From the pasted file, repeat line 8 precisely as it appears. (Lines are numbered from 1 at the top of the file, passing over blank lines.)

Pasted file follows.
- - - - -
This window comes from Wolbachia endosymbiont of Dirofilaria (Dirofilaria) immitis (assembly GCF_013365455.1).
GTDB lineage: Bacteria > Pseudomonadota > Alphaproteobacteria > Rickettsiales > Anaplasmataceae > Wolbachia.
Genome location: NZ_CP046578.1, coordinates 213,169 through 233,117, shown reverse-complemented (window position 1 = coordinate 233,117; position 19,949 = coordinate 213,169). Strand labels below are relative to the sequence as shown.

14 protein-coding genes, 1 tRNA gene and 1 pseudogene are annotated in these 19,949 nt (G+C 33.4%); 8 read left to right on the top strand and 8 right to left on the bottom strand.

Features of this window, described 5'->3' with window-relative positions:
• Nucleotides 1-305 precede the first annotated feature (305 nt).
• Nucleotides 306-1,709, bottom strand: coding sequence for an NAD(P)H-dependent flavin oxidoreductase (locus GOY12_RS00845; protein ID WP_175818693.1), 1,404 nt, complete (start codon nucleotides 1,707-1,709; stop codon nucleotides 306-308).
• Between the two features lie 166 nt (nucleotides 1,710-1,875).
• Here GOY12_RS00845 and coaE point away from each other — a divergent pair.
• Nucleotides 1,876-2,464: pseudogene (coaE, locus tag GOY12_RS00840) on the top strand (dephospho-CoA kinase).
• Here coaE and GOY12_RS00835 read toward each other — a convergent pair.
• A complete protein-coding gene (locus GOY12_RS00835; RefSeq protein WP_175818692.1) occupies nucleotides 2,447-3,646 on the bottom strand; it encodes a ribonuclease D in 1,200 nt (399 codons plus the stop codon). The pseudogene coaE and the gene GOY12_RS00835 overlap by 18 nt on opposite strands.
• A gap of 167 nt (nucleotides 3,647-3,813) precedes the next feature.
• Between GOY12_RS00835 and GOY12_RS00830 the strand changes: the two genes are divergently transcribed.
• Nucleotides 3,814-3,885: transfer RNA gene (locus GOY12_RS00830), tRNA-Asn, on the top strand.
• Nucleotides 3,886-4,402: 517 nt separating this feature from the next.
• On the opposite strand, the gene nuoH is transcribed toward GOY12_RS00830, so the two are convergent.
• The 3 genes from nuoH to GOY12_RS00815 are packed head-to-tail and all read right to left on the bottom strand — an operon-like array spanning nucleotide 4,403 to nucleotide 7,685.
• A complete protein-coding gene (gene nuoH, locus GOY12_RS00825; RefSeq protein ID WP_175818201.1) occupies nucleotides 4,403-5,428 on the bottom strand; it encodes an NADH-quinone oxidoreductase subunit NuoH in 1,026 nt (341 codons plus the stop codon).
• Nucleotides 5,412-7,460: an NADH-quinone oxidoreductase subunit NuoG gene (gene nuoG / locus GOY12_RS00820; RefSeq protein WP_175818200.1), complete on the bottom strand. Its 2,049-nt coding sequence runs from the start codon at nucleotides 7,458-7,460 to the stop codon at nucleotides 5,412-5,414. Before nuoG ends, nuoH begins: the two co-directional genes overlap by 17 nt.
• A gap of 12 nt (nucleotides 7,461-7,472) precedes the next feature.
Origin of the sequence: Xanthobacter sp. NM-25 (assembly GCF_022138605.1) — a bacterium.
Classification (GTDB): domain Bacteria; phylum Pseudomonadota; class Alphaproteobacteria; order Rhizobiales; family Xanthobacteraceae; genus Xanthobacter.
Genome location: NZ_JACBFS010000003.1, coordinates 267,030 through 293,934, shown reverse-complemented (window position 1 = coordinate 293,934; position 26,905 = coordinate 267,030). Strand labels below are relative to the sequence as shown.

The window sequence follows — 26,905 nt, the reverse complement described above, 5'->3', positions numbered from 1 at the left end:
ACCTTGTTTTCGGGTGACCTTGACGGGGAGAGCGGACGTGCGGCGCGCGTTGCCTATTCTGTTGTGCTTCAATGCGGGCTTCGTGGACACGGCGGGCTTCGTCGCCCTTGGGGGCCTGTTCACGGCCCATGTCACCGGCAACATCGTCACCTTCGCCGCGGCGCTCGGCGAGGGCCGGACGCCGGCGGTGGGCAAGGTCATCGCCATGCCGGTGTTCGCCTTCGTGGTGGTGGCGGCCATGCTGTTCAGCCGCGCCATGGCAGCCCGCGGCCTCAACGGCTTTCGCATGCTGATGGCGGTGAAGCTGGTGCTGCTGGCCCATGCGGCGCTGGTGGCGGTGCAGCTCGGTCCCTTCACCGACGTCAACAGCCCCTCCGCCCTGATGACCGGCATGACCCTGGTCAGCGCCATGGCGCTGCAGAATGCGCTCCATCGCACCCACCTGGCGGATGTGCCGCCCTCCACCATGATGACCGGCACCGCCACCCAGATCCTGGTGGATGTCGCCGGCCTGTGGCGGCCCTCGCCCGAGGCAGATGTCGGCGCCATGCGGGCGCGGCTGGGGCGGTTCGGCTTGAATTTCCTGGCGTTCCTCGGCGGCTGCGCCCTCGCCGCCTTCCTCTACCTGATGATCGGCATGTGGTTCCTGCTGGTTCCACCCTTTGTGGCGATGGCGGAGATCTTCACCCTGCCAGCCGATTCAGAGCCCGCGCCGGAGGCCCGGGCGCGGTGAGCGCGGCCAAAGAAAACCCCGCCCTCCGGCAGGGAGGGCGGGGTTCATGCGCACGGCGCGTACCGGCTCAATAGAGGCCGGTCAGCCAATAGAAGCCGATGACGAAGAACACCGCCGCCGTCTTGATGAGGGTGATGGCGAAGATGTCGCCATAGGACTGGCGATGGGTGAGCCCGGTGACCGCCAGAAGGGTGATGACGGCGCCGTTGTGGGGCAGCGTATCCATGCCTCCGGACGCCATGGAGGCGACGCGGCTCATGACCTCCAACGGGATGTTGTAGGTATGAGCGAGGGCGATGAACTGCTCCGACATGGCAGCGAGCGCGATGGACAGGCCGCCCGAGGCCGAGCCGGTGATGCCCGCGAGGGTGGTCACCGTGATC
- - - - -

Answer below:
• Between the two features lie 166 nt (nucleotides 1,710-1,875).